Ten years ago, when I first started writing stories about our health service, every other press conference you went to seemed to be an announcement of more money – billions to cut waiting lists, millions for new drugs, and a whole lot more borrowed money to re-build crumbling hospitals.
Oh how times have changed. Yesterday, at NHS England’s London HQ, I listened to its three most senior leaders describe just what a financial mess the organisation is now in. Despite all the talk by David Cameron of protecting the NHS budget, they predicted that by 2020 the organisation would have to find £30bn of savings – on top of the £20bn they’re currently looking for.
We’re all living longer, have more complicated health needs and there’s not enough money to pay for it all. So what’s to be done?
Oddly, despite the grim prognosis, we the public (or the patient) can actually help prevent the worse effects of the squeeze. The medical profession is now broadly agreed that the best way to treat us if we have potentially life-threatening conditions is in large specialised units with expert consultants available around the clock.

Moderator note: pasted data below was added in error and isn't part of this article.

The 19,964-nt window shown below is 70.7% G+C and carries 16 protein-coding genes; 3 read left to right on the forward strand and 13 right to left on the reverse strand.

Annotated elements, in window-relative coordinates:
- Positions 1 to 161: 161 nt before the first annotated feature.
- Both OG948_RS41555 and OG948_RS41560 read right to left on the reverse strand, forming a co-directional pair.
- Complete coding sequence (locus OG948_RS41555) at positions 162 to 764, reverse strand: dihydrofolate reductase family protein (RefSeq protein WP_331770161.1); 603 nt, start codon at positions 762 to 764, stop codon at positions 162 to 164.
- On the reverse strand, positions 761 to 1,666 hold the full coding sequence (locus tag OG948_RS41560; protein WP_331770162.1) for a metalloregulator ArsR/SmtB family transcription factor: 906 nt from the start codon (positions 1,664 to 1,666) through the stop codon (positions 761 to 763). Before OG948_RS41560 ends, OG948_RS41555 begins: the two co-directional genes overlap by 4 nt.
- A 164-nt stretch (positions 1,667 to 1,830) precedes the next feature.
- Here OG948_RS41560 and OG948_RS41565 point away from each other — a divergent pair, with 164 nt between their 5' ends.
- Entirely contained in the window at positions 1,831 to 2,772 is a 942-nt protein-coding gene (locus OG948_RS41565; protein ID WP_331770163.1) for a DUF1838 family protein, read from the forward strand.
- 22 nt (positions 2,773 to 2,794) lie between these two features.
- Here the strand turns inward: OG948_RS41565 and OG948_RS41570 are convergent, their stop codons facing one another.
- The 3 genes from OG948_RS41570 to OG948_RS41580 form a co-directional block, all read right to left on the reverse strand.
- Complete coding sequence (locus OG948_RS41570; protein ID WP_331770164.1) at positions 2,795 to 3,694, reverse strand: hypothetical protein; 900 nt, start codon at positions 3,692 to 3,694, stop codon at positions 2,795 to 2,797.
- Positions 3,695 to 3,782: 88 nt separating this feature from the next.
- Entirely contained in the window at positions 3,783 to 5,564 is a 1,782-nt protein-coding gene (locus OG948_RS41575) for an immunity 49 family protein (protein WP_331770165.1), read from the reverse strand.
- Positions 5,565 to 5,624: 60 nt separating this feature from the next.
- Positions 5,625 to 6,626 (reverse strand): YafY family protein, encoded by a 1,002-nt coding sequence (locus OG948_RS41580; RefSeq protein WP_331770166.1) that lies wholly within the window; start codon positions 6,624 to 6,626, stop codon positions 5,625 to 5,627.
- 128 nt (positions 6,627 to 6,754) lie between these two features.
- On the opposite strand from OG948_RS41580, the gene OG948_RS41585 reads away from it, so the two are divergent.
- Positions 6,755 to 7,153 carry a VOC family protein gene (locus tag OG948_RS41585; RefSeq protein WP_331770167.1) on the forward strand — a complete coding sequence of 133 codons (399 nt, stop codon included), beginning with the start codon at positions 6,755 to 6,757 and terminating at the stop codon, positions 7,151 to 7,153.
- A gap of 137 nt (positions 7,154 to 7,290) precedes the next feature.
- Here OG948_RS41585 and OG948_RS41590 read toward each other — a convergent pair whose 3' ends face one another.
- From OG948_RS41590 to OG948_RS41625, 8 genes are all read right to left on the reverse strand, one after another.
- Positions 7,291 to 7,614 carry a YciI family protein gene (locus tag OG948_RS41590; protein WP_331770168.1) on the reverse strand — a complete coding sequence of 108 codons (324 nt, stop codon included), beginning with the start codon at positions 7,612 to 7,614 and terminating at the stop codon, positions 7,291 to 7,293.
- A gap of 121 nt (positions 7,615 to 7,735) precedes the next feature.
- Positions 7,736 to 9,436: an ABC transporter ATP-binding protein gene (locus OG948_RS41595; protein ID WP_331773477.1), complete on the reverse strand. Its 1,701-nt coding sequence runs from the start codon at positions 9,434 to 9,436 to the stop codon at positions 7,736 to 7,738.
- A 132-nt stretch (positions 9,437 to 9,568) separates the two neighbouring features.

They may take longer to get to, be harder for family and friends to visit but statistically they improve your chances of coming out alive. They are also cheaper to fund.
Yet every time a local emergency department or unit in a hospital is threatened with closure people are outraged. Local MPs are forced to “take a stand” and often such “reconfigurations” end up delayed, or shelved, due to political paralysis.
We, the public, are stopping vital change from happening – and it’s not in the interests of our health.